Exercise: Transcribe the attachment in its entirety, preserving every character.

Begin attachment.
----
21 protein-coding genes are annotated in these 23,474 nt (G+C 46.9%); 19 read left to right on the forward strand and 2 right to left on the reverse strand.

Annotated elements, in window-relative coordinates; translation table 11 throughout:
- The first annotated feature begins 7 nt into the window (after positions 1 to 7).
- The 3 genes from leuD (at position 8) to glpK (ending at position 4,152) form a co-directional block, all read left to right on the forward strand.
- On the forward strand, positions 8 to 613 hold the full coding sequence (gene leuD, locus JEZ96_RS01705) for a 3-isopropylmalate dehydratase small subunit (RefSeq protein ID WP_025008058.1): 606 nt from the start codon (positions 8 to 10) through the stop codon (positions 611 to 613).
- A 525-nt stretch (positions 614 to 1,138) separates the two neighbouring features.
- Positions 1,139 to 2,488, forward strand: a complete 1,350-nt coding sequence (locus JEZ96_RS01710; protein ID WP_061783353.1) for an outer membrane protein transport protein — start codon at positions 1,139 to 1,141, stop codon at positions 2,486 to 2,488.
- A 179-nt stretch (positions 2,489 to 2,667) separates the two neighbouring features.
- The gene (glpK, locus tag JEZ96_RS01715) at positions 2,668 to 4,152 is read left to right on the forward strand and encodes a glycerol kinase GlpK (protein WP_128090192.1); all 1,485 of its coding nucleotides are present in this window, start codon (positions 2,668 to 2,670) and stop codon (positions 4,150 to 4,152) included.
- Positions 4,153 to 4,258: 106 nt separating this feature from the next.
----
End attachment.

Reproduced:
21 protein-coding genes are annotated in these 23,474 nt (G+C 46.9%); 19 read left to right on the forward strand and 2 right to left on the reverse strand.

Annotated elements, in window-relative coordinates; translation table 11 throughout:
- The first annotated feature begins 7 nt into the window (after positions 1 to 7).
- The 3 genes from leuD (at position 8) to glpK (ending at position 4,152) form a co-directional block, all read left to right on the forward strand.
- On the forward strand, positions 8 to 613 hold the full coding sequence (gene leuD, locus JEZ96_RS01705) for a 3-isopropylmalate dehydratase small subunit (RefSeq protein ID WP_025008058.1): 606 nt from the start codon (positions 8 to 10) through the stop codon (positions 611 to 613).
- A 525-nt stretch (positions 614 to 1,138) separates the two neighbouring features.
- Positions 1,139 to 2,488, forward strand: a complete 1,350-nt coding sequence (locus JEZ96_RS01710; protein ID WP_061783353.1) for an outer membrane protein transport protein — start codon at positions 1,139 to 1,141, stop codon at positions 2,486 to 2,488.
- A 179-nt stretch (positions 2,489 to 2,667) separates the two neighbouring features.
- The gene (glpK, locus tag JEZ96_RS01715) at positions 2,668 to 4,152 is read left to right on the forward strand and encodes a glycerol kinase GlpK (protein WP_128090192.1); all 1,485 of its coding nucleotides are present in this window, start codon (positions 2,668 to 2,670) and stop codon (positions 4,150 to 4,152) included.
- Positions 4,153 to 4,258: 106 nt separating this feature from the next.